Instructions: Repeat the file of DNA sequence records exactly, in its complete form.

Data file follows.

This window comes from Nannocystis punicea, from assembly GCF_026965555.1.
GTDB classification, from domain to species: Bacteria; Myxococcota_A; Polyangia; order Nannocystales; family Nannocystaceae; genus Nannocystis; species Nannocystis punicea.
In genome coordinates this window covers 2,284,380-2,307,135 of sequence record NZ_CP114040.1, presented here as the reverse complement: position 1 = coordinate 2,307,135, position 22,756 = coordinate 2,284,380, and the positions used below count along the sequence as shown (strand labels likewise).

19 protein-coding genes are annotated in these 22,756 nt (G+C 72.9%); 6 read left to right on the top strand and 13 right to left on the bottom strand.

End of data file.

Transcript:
This window comes from Nannocystis punicea, from assembly GCF_026965555.1.
GTDB classification, from domain to species: Bacteria; Myxococcota_A; Polyangia; order Nannocystales; family Nannocystaceae; genus Nannocystis; species Nannocystis punicea.
In genome coordinates this window covers 2,284,380-2,307,135 of sequence record NZ_CP114040.1, presented here as the reverse complement: position 1 = coordinate 2,307,135, position 22,756 = coordinate 2,284,380, and the positions used below count along the sequence as shown (strand labels likewise).

19 protein-coding genes are annotated in these 22,756 nt (G+C 72.9%); 6 read left to right on the top strand and 13 right to left on the bottom strand.